By managing your company culture, you can increase your company's profits

Company Culture

It's better to manage company culture for thriving of company than to let it take a life on its own. There are several reasons for this.

Deloitte research shows that only 19% of employees in management positions think they have a positive company culture. Considering how negatively toxic company culture affects the running of a company, HR managers shouldn't ignore this fact and take the management of it into their own hands.

Corporate culture can be seen as the personality of the company. It is the way employees approach their work and interact with each other based on the values and attitudes they share. In fact, there is no definition of a bad company culture because each company is so individual that the values and attitudes of each company may seem totally inappropriate to another. However, most companies in the world agree that frequent conflicts between employees and management, poor communication among employees, negative employee attitudes that may consist of, for example, unhealthy competition among colleagues or poor morality,  generally tense atmosphere and counterproductive behaviour  create a toxic environment for employees in the workplace.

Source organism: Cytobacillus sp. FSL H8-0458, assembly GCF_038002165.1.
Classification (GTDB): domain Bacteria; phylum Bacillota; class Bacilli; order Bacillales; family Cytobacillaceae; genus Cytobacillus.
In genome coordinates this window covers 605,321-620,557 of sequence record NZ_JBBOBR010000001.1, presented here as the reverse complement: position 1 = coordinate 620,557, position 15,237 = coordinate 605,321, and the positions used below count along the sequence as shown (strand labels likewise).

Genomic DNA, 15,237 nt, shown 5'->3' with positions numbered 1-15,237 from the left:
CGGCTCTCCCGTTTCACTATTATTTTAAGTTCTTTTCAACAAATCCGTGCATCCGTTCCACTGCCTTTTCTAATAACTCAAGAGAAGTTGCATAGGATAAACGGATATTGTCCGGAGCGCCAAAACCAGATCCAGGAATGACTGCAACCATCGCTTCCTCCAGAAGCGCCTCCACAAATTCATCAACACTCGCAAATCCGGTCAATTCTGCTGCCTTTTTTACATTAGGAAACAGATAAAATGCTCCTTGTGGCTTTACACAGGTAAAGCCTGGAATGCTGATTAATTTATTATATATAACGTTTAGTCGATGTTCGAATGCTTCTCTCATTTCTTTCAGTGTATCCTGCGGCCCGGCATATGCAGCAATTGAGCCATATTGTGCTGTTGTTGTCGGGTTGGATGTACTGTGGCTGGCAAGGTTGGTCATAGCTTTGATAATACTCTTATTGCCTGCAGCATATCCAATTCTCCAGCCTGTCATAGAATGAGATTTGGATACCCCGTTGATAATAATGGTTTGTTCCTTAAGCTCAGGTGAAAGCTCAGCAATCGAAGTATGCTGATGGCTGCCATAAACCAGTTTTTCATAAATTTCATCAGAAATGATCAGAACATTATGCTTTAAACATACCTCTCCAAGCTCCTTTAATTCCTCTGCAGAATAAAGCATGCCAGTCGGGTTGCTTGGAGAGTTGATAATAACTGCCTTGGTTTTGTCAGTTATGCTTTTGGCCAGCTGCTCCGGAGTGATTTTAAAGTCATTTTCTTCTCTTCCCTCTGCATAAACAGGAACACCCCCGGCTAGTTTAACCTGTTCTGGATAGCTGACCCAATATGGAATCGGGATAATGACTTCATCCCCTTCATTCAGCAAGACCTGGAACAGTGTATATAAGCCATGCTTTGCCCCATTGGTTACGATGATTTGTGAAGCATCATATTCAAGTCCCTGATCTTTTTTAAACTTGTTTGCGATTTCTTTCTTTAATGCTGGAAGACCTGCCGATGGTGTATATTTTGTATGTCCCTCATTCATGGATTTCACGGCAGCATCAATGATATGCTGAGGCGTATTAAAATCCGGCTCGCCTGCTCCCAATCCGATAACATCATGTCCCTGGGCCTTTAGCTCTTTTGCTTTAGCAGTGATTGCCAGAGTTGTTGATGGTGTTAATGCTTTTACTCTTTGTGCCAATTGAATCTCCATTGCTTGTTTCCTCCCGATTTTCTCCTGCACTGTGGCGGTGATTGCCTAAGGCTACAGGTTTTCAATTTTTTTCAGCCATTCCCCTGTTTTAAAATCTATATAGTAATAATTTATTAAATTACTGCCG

Does a toxic company culture apply to your company?

Do any of the above characteristics appear on a daily basis in your company? Read on. If your employees crank the door handle more often than they do at the post office, it's highly likely that a toxic company culture has developed. If an employee discovers that the company's culture doesn't suit them, that discovery is often the last straw that makes them implement their thoughts of termination into action. Are you part of  conflicts among colleagues, missed deadlines, frequent mistakes and workplace gossip? Again, an unfavourable company culture is to blame.


Dissatisfaction = weak commitment

As an employee's dissatisfaction increases, their performance decreases. And untapped potential adversely affects company productivity. "I've experienced first-hand how fragile the company culture is in smaller teams or companies. How easy it was to change it. All it took was an unfortunate selection of new employees and the company literally changed from one month to the next.  If you add to that the emotions and high toxicity of some of the workers, they were able to turn a productive department into a place where no one looked forward to going." Marko Šarmír, Managing Director of RecruitMen & Developium Group, a company that provides human resources services and develops applications that make HR professionals' daily lives easier, shares his experience.


An engaged employee thinks much less about leaving

Having enough engagement is key to developing a positive culture. Blessing White states the following in the company's State of Engagement 2008 report. "Engaged employees stay because of what they give. Disengaged employees stay because of what they get." If you increase a company's engagement by 10%, you can increase its profits by roughly €2,000 per employee per year. A highly engaged employee is 87% less likely to leave than a less engaged colleague. And lower turnover means lower costs associated with finding replacements.


Random versus designed